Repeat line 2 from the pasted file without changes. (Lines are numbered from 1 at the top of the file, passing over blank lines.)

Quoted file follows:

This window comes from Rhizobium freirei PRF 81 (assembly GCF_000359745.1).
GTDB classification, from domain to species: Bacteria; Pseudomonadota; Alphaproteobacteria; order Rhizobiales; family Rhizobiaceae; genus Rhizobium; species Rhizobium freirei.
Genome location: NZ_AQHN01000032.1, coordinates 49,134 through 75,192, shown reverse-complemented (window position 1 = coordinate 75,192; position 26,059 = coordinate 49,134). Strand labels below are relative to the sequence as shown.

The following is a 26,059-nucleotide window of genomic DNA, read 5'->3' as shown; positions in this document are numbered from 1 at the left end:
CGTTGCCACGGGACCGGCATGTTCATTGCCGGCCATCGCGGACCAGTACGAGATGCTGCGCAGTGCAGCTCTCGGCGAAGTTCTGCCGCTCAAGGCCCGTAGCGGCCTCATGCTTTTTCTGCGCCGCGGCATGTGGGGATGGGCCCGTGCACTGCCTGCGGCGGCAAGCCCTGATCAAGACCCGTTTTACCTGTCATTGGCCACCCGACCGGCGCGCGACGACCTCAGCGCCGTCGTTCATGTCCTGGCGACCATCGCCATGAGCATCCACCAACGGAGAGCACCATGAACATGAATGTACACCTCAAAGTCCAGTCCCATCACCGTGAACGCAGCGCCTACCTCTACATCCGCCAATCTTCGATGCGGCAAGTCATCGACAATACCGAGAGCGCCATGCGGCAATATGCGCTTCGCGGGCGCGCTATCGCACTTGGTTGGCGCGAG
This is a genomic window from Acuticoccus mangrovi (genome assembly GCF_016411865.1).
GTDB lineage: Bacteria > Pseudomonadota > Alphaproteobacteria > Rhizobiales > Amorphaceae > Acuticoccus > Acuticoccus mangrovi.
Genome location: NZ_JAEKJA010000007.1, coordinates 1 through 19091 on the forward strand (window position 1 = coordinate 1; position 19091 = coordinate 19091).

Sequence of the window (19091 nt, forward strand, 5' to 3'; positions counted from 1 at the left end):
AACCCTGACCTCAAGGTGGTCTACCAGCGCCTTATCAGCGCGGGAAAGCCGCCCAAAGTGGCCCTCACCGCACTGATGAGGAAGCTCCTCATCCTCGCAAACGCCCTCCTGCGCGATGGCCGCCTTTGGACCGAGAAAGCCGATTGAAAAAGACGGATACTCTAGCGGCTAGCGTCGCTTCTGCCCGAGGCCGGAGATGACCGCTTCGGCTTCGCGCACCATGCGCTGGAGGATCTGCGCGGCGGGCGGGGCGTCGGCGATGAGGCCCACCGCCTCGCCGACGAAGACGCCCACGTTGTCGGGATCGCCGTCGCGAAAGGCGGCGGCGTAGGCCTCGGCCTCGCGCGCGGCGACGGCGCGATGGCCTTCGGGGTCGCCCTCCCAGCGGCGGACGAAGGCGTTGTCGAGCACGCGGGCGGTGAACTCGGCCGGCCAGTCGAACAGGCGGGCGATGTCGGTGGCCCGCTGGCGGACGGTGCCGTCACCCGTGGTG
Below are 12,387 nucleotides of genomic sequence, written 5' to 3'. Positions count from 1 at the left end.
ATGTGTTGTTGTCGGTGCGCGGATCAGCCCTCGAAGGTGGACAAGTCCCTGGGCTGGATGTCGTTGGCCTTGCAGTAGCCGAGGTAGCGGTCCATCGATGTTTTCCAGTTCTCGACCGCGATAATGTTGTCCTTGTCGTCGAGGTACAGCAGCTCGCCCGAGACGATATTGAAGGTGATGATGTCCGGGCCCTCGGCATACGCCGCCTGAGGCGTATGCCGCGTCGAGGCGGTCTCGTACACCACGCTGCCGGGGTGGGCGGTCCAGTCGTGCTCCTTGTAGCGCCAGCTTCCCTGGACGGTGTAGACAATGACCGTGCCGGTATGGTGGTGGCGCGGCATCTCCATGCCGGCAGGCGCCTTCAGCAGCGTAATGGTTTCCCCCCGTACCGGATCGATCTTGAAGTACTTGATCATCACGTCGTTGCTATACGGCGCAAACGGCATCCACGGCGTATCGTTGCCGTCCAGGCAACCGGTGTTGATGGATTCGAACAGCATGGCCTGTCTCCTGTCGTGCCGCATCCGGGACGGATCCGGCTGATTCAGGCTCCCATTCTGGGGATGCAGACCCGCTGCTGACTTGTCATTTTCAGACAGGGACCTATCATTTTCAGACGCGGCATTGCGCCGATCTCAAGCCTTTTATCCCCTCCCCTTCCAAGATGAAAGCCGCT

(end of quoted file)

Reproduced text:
GTDB classification, from domain to species: Bacteria; Pseudomonadota; Alphaproteobacteria; order Rhizobiales; family Rhizobiaceae; genus Rhizobium; species Rhizobium freirei.